VMware tightens grip on NSW councils



news Virtualisation giant VMware this week revealed it had signed a wide-ranging contract renewal involving some forty three local councils across New South Wales, in a move which the vendor said was expected to result in savings of up to $3 million for the council group as a whole and the further deployment of its technology.

According to a statement issued by the vendor yesterday, the lead on the deal was taken by Gosford City Council. The deal saw Gosford City Council expand its contract to include VMware View for virtual desktops, mobility; and vCentre Operations for cloud and datacentre management.

“Like most organisations, councils experience a tremendous enthusiasm for technology from our customers. We also feel the challenge of budgets – councils provide services to the community and every major investment in technology must be offset against some other service. As such, there is significant pressure for innovative solutions to increase what we provide while reducing the cost of providing it,” said Gosford City Council manager Information Management & Technology Gregory Punshon.

“Our focus is on giving the workforce what it needs to be efficient and effective, and giving the community access to the information and services they need as accessibly as we can – this absolutely requires technological innovation.”

Gosford City Council said it drew on its “experienced technical and legal teams” to broker the multi-council arrangement, which it sees as integral to state-wide goals around government sustainability and service innovation. After canvassing widespread support from other councils for continuing with VMware, Gosford City Council signed directly with the company to not only generate further efficiency dividends but also sustain focus on innovation with what the council said was “VMware’s compelling suite in mobility, disaster recovery, and hybrid cloud”.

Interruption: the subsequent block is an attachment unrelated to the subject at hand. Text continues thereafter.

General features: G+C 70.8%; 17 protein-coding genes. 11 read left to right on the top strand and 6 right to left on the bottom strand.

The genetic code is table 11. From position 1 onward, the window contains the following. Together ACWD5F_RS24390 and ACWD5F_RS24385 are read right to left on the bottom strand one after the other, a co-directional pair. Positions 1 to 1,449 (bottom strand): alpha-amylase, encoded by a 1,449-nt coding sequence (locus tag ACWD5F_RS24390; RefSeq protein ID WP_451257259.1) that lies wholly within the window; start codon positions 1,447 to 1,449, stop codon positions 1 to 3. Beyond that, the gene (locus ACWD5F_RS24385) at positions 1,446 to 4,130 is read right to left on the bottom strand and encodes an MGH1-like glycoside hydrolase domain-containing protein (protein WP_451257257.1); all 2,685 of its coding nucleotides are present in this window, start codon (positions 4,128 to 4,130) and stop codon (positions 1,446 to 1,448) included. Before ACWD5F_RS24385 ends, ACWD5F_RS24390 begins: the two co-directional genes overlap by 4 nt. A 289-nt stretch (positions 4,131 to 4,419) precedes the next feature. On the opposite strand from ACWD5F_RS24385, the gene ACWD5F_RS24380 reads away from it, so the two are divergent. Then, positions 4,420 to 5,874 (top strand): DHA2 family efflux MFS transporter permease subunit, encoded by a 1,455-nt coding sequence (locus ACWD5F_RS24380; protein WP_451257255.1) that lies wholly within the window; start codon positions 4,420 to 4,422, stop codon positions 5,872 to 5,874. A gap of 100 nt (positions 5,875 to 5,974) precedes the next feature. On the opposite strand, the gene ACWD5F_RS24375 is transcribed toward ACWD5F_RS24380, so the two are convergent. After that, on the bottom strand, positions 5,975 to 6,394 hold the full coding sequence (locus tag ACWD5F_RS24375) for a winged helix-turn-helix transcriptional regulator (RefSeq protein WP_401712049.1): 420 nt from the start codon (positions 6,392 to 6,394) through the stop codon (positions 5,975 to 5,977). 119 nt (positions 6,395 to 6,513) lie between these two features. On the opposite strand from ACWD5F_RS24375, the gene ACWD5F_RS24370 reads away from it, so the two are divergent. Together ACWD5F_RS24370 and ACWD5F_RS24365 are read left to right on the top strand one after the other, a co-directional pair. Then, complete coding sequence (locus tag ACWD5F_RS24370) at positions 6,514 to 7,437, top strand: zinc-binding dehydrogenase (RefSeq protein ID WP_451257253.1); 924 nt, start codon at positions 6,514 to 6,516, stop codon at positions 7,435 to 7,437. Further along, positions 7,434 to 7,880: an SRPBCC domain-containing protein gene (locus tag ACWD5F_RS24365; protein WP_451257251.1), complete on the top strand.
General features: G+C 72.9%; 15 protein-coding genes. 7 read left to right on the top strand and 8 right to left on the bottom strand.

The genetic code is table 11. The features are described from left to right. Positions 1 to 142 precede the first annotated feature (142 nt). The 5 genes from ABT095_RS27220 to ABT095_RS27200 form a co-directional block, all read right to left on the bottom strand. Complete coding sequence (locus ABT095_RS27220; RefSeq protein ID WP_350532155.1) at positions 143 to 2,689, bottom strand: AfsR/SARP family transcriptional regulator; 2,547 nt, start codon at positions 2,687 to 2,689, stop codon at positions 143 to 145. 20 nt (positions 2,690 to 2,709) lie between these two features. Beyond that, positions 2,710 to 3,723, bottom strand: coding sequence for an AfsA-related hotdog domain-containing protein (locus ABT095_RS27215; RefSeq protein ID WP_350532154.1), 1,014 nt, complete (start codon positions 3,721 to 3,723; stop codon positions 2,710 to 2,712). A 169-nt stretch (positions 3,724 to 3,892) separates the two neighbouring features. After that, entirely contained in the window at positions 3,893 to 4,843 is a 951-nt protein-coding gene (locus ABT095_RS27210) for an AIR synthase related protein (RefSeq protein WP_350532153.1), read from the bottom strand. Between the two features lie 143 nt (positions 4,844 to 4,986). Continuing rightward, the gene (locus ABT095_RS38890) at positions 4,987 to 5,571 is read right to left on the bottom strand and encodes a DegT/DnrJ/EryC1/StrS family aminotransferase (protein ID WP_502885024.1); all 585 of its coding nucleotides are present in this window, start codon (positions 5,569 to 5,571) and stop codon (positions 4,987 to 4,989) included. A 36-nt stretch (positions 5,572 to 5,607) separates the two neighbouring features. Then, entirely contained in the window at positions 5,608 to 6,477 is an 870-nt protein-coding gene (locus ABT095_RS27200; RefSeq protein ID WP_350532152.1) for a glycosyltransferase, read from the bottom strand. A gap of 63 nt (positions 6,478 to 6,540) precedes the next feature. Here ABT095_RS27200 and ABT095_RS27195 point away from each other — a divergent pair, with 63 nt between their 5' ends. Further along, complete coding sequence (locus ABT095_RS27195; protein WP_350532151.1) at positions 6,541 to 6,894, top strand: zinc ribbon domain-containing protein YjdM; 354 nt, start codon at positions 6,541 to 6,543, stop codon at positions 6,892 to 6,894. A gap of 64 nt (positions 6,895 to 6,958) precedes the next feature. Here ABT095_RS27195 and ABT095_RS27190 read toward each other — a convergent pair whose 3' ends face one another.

“To ensure NSW local governing bodies received competitive pricing for virtualisation products, one Council needed to step up” said Punshon. “With our expertise and strong relationship with VMware, it made sense for us to take this opportunity to give back to our fellow councils and their constituents, while increasing the robustness of our solutions and offering greater flexibility to our internal customers.”

“One of the emerging challenges that Gosford and other councils are facing is provisioning end user environments across the organisation” said the council’s IT coordinator Jamie Beal. “Having successfully relied on VMware to deliver substantial efficiency dividends across our server and network infrastructure thus far, we’re confident that a solution like View will assist in providing a uniform platform with centralised management that meets our needs.”

“By renewing this agreement across 43 councils, we’ve hoped to broaden access to these modular solution bundles and VMware’s supporting technical expertise in what should yield significant flow-on service improvements.”

“Technological innovation is critical to providing cost effective services to the community. Virtualisation has already proven a valuable platform for Gosford Council and has potential to assist with developments across other local governing bodies,” added Mr. Beal

Gosford City Council’s IT systems administrator, Byron Twilley said: “Without VMware virtualisation, it would have been far more challenging to deliver the services we provide today”, citing Gosford’s large size and cost-effectiveness standards as being some of the most demanding of any NSW councils.

“Gosford City Council itself will adopt several new virtualisation and management tools across its IT infrastructure as part of the deal, including progressively deploying VMware’s View platform to implement desktop virtualisation across more than 600 desktops and laptops currently used by staff. This will provide council staff with improved mobility services and service delivery levels through centralised management,” Twilley added.